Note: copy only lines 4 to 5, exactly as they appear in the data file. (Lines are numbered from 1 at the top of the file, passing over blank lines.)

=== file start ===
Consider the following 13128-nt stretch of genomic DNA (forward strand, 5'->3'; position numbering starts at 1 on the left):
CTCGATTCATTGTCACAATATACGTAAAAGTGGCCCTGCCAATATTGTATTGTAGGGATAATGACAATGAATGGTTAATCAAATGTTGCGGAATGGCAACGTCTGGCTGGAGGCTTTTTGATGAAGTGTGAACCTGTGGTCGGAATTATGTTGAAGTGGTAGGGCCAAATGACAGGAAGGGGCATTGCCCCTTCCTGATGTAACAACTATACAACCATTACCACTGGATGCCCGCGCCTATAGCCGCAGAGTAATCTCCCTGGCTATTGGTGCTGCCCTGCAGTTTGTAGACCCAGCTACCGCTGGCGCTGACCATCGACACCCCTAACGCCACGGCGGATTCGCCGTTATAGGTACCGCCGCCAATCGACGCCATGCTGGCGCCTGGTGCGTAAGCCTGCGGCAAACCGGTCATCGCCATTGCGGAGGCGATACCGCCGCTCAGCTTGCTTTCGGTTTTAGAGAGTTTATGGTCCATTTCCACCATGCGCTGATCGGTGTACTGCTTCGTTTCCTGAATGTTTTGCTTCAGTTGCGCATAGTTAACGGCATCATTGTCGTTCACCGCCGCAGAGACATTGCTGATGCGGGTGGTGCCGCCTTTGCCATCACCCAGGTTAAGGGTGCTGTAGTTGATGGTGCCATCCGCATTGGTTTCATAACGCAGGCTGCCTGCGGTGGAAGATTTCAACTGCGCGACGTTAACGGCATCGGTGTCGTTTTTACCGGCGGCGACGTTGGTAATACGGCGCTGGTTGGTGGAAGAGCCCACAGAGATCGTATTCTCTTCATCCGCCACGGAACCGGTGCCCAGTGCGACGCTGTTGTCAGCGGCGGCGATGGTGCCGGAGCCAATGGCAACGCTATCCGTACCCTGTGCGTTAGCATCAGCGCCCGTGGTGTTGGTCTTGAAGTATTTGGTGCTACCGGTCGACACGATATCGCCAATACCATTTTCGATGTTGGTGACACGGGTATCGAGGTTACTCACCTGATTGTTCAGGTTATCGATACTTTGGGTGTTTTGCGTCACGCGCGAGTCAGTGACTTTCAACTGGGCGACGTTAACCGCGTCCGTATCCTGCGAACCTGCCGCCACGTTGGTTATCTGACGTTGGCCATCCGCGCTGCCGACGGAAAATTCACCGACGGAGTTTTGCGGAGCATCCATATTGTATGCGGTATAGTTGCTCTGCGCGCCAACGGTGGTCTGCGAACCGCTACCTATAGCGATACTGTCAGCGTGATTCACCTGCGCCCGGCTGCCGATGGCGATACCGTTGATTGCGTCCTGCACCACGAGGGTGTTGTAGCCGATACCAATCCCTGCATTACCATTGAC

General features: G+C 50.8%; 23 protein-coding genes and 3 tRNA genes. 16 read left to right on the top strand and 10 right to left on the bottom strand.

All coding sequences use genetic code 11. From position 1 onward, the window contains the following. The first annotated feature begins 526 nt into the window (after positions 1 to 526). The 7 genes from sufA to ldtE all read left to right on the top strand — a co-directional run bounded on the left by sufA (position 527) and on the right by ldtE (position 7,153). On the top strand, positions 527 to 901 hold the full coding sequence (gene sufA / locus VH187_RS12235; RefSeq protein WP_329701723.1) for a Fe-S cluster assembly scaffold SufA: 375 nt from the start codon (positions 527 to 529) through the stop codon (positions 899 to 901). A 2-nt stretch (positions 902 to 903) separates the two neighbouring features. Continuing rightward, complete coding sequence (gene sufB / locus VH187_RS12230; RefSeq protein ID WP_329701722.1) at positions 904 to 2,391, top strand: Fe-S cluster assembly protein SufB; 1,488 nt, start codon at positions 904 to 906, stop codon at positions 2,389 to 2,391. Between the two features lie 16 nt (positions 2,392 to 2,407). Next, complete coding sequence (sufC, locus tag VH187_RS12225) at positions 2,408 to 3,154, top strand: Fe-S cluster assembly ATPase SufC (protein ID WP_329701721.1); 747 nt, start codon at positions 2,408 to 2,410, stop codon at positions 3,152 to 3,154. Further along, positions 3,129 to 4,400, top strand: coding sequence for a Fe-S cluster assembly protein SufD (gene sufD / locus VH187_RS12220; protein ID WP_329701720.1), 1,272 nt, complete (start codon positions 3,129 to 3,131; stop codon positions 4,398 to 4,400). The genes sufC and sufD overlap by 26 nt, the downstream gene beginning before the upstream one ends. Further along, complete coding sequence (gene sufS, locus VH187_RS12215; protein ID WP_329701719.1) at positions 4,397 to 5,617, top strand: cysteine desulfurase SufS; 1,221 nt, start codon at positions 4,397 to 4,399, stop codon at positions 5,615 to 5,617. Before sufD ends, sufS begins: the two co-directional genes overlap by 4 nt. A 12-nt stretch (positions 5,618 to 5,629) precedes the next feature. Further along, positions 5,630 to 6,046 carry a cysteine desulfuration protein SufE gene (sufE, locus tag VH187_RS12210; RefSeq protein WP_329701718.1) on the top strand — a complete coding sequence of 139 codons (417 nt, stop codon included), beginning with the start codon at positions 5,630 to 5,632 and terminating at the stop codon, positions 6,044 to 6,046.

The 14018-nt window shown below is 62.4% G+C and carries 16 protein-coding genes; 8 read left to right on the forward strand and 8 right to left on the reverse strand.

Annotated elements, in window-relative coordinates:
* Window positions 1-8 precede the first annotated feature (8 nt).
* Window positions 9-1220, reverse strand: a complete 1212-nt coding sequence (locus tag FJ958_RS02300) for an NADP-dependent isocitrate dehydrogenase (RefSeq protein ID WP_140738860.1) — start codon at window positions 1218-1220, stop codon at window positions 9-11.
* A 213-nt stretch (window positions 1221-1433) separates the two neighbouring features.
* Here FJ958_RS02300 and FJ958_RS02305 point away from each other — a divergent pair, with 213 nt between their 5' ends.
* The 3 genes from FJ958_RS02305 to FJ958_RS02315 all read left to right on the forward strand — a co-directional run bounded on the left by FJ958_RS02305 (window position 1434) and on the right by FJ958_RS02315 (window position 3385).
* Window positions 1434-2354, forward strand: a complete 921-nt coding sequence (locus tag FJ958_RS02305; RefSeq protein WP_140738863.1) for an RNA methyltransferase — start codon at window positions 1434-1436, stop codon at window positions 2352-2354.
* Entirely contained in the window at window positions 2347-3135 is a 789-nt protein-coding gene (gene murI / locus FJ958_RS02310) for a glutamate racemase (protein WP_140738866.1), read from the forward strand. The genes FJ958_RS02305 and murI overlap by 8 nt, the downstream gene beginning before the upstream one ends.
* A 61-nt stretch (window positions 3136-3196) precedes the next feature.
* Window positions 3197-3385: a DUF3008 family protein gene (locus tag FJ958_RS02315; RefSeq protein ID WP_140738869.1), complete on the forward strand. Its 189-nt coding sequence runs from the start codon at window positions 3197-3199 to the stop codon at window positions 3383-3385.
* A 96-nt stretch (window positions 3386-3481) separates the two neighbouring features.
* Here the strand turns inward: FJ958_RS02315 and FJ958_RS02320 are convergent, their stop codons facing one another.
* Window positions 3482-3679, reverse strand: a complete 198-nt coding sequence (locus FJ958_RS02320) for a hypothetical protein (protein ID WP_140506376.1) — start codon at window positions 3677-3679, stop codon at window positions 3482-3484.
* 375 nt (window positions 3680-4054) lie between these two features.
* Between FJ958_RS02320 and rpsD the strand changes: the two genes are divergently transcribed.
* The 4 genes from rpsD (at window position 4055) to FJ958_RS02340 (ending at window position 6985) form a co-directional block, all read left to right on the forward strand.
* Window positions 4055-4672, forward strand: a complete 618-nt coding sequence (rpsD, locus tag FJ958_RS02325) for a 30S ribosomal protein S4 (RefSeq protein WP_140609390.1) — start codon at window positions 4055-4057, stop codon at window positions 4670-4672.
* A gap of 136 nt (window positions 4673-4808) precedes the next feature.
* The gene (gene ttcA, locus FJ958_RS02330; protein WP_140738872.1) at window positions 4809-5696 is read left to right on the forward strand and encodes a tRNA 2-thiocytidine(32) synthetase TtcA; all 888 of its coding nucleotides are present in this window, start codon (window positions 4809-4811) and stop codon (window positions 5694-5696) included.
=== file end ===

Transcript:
All coding sequences use genetic code 11. From position 1 onward, the window contains the following. The first annotated feature begins 526 nt into the window (after positions 1 to 526). The 7 genes from sufA to ldtE all read left to right on the top strand — a co-directional run bounded on the left by sufA (position 527) and on the right by ldtE (position 7,153). On the top strand, positions 527 to 901 hold the full coding sequence (gene sufA / locus VH187_RS12235; RefSeq protein WP_329701723.1) for a Fe-S cluster assembly scaffold SufA: 375 nt from the start codon (positions 527 to 529) through the stop codon (positions 899 to 901). A 2-nt stretch (positions 902 to 903) separates the two neighbouring features. Continuing rightward, complete coding sequence (gene sufB / locus VH187_RS12230; RefSeq protein ID WP_329701722.1) at positions 904 to 2,391, top strand: Fe-S cluster assembly protein SufB; 1,488 nt, start codon at positions 904 to 906, stop codon at positions 2,389 to 2,391. Between the two features lie 16 nt (positions 2,392 to 2,407). Next, complete coding sequence (sufC, locus tag VH187_RS12225) at positions 2,408 to 3,154, top strand: Fe-S cluster assembly ATPase SufC (protein ID WP_329701721.1); 747 nt, start codon at positions 2,408 to 2,410, stop codon at positions 3,152 to 3,154. Further along, positions 3,129 to 4,400, top strand: coding sequence for a Fe-S cluster assembly protein SufD (gene sufD / locus VH187_RS12220; protein ID WP_329701720.1), 1,272 nt, complete (start codon positions 3,129 to 3,131; stop codon positions 4,398 to 4,400). The genes sufC and sufD overlap by 26 nt, the downstream gene beginning before the upstream one ends. Further along, complete coding sequence (gene sufS, locus VH187_RS12215; protein ID WP_329701719.1) at positions 4,397 to 5,617, top strand: cysteine desulfurase SufS; 1,221 nt, start codon at positions 4,397 to 4,399, stop codon at positions 5,615 to 5,617. Before sufD ends, sufS begins: the two co-directional genes overlap by 4 nt. A 12-nt stretch (positions 5,618 to 5,629) precedes the next feature. Further along, positions 5,630 to 6,046 carry a cysteine desulfuration protein SufE gene (sufE, locus tag VH187_RS12210; RefSeq protein WP_329701718.1) on the top strand — a complete coding sequence of 139 codons (417 nt, stop codon included), beginning with the start codon at positions 5,630 to 5,632 and terminating at the stop codon, positions 6,044 to 6,046.

The 14018-nt window shown below is 62.4% G+C and carries 16 protein-coding genes; 8 read left to right on the forward strand and 8 right to left on the reverse strand.